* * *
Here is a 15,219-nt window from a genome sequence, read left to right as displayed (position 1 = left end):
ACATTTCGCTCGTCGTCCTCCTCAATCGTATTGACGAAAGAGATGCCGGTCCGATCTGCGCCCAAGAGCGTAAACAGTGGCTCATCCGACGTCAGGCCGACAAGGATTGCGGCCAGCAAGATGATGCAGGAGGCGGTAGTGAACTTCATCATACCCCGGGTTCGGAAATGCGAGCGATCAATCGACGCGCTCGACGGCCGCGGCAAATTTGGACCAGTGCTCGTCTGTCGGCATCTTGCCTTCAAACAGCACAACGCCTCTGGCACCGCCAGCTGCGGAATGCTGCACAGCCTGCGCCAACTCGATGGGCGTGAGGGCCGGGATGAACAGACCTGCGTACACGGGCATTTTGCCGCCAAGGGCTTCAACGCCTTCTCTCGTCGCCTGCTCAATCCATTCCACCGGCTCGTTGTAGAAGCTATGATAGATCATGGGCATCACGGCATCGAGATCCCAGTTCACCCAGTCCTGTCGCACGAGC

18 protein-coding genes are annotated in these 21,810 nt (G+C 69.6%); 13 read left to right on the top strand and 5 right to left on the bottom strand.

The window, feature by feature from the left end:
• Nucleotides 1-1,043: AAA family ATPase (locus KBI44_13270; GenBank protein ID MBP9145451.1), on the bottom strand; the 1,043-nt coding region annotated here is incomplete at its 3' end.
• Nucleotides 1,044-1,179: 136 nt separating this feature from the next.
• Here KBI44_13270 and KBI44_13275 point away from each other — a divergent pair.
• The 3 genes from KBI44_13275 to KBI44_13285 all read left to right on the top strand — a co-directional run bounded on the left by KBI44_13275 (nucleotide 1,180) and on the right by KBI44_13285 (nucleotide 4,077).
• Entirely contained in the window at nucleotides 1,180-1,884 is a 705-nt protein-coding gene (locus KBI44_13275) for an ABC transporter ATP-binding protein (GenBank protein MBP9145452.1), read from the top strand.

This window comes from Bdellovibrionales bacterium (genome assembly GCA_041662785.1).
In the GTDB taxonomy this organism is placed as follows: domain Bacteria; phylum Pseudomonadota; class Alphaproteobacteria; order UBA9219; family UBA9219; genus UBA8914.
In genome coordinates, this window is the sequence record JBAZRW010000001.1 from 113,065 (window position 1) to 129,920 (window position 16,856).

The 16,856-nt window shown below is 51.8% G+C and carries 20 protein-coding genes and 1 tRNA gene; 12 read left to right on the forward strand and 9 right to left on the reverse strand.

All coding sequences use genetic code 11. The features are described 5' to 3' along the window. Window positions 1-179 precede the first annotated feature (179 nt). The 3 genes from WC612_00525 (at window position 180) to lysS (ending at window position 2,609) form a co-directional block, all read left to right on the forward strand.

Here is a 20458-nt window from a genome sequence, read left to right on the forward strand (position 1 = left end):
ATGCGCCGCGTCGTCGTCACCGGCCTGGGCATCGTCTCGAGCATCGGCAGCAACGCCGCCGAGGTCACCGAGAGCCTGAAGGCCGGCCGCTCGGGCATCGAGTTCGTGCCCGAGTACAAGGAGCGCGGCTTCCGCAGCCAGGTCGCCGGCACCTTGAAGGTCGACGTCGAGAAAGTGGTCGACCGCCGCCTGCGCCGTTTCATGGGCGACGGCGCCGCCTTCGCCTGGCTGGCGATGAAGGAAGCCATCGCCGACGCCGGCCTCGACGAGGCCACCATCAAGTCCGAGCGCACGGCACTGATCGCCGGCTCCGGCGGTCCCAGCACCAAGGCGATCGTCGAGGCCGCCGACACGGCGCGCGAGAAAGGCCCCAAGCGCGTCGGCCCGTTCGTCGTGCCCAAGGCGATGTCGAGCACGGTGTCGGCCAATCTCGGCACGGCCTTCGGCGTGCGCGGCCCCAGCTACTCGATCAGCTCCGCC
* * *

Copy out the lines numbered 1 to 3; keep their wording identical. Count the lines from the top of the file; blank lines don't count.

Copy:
Here is a 15,219-nt window from a genome sequence, read left to right as displayed (position 1 = left end):
ACATTTCGCTCGTCGTCCTCCTCAATCGTATTGACGAAAGAGATGCCGGTCCGATCTGCGCCCAAGAGCGTAAACAGTGGCTCATCCGACGTCAGGCCGACAAGGATTGCGGCCAGCAAGATGATGCAGGAGGCGGTAGTGAACTTCATCATACCCCGGGTTCGGAAATGCGAGCGATCAATCGACGCGCTCGACGGCCGCGGCAAATTTGGACCAGTGCTCGTCTGTCGGCATCTTGCCTTCAAACAGCACAACGCCTCTGGCACCGCCAGCTGCGGAATGCTGCACAGCCTGCGCCAACTCGATGGGCGTGAGGGCCGGGATGAACAGACCTGCGTACACGGGCATTTTGCCGCCAAGGGCTTCAACGCCTTCTCTCGTCGCCTGCTCAATCCATTCCACCGGCTCGTTGTAGAAGCTATGATAGATCATGGGCATCACGGCATCGAGATCCCAGTTCACCCAGTCCTGTCGCACGAGC

18 protein-coding genes are annotated in these 21,810 nt (G+C 69.6%); 13 read left to right on the top strand and 5 right to left on the bottom strand.